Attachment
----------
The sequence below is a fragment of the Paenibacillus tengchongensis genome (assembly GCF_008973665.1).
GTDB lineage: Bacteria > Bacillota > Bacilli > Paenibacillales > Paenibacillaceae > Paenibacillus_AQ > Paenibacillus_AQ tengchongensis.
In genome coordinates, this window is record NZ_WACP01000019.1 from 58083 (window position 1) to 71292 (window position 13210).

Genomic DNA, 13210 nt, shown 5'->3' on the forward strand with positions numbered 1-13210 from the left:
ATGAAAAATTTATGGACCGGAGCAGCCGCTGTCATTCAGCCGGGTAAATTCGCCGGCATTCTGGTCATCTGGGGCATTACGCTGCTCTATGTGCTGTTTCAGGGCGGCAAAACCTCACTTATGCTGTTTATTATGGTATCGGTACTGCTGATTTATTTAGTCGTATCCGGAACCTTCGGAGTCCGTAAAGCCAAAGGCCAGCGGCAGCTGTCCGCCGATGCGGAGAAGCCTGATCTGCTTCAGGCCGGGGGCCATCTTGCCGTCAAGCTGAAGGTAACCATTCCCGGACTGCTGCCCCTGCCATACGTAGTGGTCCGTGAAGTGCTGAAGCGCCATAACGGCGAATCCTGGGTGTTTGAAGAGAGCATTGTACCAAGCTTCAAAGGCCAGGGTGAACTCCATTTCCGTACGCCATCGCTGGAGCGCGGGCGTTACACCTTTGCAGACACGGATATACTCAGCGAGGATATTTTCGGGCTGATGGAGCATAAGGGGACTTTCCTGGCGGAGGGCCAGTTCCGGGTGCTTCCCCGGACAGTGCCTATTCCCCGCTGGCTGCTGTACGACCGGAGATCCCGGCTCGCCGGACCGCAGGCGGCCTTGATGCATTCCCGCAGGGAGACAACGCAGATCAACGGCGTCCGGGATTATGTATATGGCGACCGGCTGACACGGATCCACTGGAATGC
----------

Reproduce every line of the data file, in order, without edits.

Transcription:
The sequence below is a fragment of the Paenibacillus tengchongensis genome (assembly GCF_008973665.1).
GTDB lineage: Bacteria > Bacillota > Bacilli > Paenibacillales > Paenibacillaceae > Paenibacillus_AQ > Paenibacillus_AQ tengchongensis.
In genome coordinates, this window is record NZ_WACP01000019.1 from 58083 (window position 1) to 71292 (window position 13210).

Genomic DNA, 13210 nt, shown 5'->3' on the forward strand with positions numbered 1-13210 from the left:
ATGAAAAATTTATGGACCGGAGCAGCCGCTGTCATTCAGCCGGGTAAATTCGCCGGCATTCTGGTCATCTGGGGCATTACGCTGCTCTATGTGCTGTTTCAGGGCGGCAAAACCTCACTTATGCTGTTTATTATGGTATCGGTACTGCTGATTTATTTAGTCGTATCCGGAACCTTCGGAGTCCGTAAAGCCAAAGGCCAGCGGCAGCTGTCCGCCGATGCGGAGAAGCCTGATCTGCTTCAGGCCGGGGGCCATCTTGCCGTCAAGCTGAAGGTAACCATTCCCGGACTGCTGCCCCTGCCATACGTAGTGGTCCGTGAAGTGCTGAAGCGCCATAACGGCGAATCCTGGGTGTTTGAAGAGAGCATTGTACCAAGCTTCAAAGGCCAGGGTGAACTCCATTTCCGTACGCCATCGCTGGAGCGCGGGCGTTACACCTTTGCAGACACGGATATACTCAGCGAGGATATTTTCGGGCTGATGGAGCATAAGGGGACTTTCCTGGCGGAGGGCCAGTTCCGGGTGCTTCCCCGGACAGTGCCTATTCCCCGCTGGCTGCTGTACGACCGGAGATCCCGGCTCGCCGGACCGCAGGCGGCCTTGATGCATTCCCGCAGGGAGACAACGCAGATCAACGGCGTCCGGGATTATGTATATGGCGACCGGCTGACACGGATCCACTGGAATGC